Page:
Meteors, Space Aliens, and Other Exotic Encounters
From: Exotic Pests of Eastern Forests, Conference Proceedings - April 8-10, 1997, Nashville, TN, Edited by: Kerry O. Britton, USDA Forest Service & TN Exotic Pest Plant Council
Exotics have had a big impact on our environment. If you
do not think so, just look at how many people believe that humans would
not exist on this planet were it not for exotics. This belief centers on
two main theories: (1) that humans could not have evolved were it not for
a huge meteor from outer space striking the earth resulting in extinction
of the dinasours, the rise of mammals, and the eventual appearance of humans;
and (2) that the development of humans or human ancestors was the result
of intervention by aliens from outer space; certainly, this would have been
the ultimate exotic introduction! In any case, this is the last you will
hear of meteors or space aliens. That is not the kind of exotic encounter
you will hear about during the rest of this conference. The exotics we are
talking about are just alien plants and animals from other continents. Sometimes
though, when I think about what has happened in the past and what we are
faced with in the future, these exotics seem almost as scary (and a lot
more real) than dinasour killing meteors or space aliens.
During this conference, you will hear much about what has happened in
the past when exotics like chustnut blight, white pine blister rust, and
Dutch elm disease were introduced into North America. While American chestnut,
western white pine, and American elm are not truly extinct like the dinosaurs,
they are essentially ecologically extinct in terms of the structure and
function that these trees provided to the forest and urban landscapes that
they once dominated.
Also important are the actions we have taken to deal with exotic introductions:
millions of acres treated with mirex bait to control imported fire ants,
millions of acres sprayed with DDT to control gypsy moth, millions of acres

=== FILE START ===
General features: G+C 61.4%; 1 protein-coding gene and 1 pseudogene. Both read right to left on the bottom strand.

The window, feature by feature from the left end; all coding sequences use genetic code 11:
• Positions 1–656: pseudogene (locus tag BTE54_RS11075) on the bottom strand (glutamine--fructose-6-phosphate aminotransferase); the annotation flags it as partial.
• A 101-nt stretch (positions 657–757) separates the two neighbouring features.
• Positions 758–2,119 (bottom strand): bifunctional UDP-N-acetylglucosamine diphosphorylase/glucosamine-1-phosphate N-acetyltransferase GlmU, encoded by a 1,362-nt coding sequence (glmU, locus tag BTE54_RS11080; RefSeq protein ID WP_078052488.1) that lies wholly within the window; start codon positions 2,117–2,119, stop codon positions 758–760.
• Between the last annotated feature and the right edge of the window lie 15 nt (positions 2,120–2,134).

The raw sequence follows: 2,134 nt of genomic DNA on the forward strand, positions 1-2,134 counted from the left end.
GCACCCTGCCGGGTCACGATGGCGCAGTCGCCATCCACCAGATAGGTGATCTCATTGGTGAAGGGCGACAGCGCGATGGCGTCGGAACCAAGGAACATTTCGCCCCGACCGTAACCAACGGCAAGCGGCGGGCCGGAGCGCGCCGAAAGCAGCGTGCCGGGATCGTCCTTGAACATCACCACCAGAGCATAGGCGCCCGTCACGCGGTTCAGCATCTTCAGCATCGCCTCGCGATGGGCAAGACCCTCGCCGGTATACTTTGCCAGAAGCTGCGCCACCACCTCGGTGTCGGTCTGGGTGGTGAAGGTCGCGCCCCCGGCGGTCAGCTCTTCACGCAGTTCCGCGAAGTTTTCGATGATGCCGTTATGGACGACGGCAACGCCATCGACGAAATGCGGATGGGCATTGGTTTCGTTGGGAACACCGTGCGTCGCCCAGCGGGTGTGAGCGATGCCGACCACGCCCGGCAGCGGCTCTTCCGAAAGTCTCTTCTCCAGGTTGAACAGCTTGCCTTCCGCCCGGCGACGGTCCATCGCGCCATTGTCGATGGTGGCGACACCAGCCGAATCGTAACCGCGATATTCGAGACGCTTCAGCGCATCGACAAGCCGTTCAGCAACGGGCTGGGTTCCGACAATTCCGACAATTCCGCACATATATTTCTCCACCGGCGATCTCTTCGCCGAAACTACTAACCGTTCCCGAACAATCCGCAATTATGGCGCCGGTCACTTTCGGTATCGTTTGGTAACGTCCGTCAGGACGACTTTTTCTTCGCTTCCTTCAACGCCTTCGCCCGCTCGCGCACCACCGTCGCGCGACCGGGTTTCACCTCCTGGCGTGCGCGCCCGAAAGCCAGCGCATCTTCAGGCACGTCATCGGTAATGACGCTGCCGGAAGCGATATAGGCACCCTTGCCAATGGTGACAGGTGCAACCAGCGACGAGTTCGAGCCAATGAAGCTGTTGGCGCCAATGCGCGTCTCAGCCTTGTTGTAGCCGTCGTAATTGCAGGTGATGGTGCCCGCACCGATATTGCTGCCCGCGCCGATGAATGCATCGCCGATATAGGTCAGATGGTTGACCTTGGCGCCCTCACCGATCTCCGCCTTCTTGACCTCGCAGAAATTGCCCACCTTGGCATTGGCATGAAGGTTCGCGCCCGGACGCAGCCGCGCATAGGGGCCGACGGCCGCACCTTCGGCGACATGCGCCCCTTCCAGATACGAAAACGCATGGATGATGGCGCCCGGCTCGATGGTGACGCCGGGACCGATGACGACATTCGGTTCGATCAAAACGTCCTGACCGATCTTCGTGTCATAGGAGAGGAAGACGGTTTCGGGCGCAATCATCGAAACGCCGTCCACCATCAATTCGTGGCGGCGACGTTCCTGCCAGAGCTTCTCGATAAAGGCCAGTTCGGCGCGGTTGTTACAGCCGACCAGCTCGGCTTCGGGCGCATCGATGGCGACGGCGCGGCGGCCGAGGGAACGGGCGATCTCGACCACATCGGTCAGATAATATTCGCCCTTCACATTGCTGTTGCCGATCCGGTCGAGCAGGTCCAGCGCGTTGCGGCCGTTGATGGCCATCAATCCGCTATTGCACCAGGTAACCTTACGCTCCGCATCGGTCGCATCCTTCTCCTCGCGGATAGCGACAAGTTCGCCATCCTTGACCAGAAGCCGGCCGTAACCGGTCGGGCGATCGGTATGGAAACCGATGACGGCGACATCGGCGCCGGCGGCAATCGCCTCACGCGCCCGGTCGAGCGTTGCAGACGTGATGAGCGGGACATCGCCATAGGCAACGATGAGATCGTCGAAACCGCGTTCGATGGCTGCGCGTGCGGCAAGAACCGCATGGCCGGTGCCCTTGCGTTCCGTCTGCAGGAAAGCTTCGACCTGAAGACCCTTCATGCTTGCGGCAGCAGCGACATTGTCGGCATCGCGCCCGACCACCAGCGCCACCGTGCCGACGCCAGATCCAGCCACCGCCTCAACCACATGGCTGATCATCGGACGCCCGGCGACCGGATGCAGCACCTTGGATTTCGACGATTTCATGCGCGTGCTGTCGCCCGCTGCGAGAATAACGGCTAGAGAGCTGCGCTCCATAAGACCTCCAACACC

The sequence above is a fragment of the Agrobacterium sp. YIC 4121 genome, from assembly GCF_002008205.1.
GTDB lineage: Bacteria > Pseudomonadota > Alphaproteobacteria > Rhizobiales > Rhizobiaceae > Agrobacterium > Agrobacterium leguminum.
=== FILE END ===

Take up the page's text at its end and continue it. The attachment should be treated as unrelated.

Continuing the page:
treated with herbicides to control noxious and exotic weeds. The monetary
cost of these treatments alone have been staggering.
This is all in the past. Let's think about two possible future scenarios:
Future 1 - An exotic fungus is introduced into the southern US.
This fungus causes a disease in loblolly pine that is not as bad as chestnut
blight was to American chestnut or white pine blister rust was to western
white pine. This fungus only kills about 75% of the loblolly pine in the
South. Other southern yellow pine species are also affected, but to a much
lesser extent. What do you think the environmental, social, and economic
effects of such an event would be?
Future 2 - An exotic bark beetle enters the United States. The
beetle is quite small (only 1.5 mm long); it breeds in several species of
maple, but prefers sugar maple. The adults feed in twig and banch crotches
and leaf axils. The beetles have been in the US for 30 years before they
are identified, so they are widely distributed in the eastern US. The beetles
cause no significant tree damage, and are of little concern - until an unusual
number of dead sugar maples are found in New York, New Hampshire, and Vermont.
The beetle is found to be vectoring a new species of fungus that kills 86.5%
of the sugar maples from Maine to Minnesota. Again, what do you think the
environmental, social, and economic effects of such an event would be?
Do you think these scenarios are too unlikely to even consider? If so,
I would like you to think about the globalization of the world economy,
the effect of exponentially increasing world trade, the effect of easy air
travel, and immigration by people who desire to (and do) bring their native
plants into the US along with them, and the effect of trade agreements like
GATT on our government's ability to issue protective regulations.
In order to present a balanced view of the exotics issue, I feel compelled
to point out that not all exotics are "bad." Most of the food
we eat in the US is of exotic origin; many consider having this exotic food
available for people to eat to be "good." Honeybees were imported
into the US by English settlers; these are also "good" (unless
they are Africanized "killer bees"). On the other hand, Spanish
explorers imported horse flies, and stable flies; these are "bad"
because they literally bite us people on the butt. It is also probably important
to remember that perceptions of bugs or fungi or weeds as "good"
or "bad" are value judgments that people make. These perceptions/value
judgments are important because they govern our personal and society's responses
to "opportunities" or "problems."
Ultimately, you will have to make your own value judgments about these
past and future exotic introductions. I hope that I have given you some
things to think about. I do not want to unduly influence you, so, in closing,
I would like to leave you with two thoughts: these exotics are worse than
godawful and we need to do more to deal with them.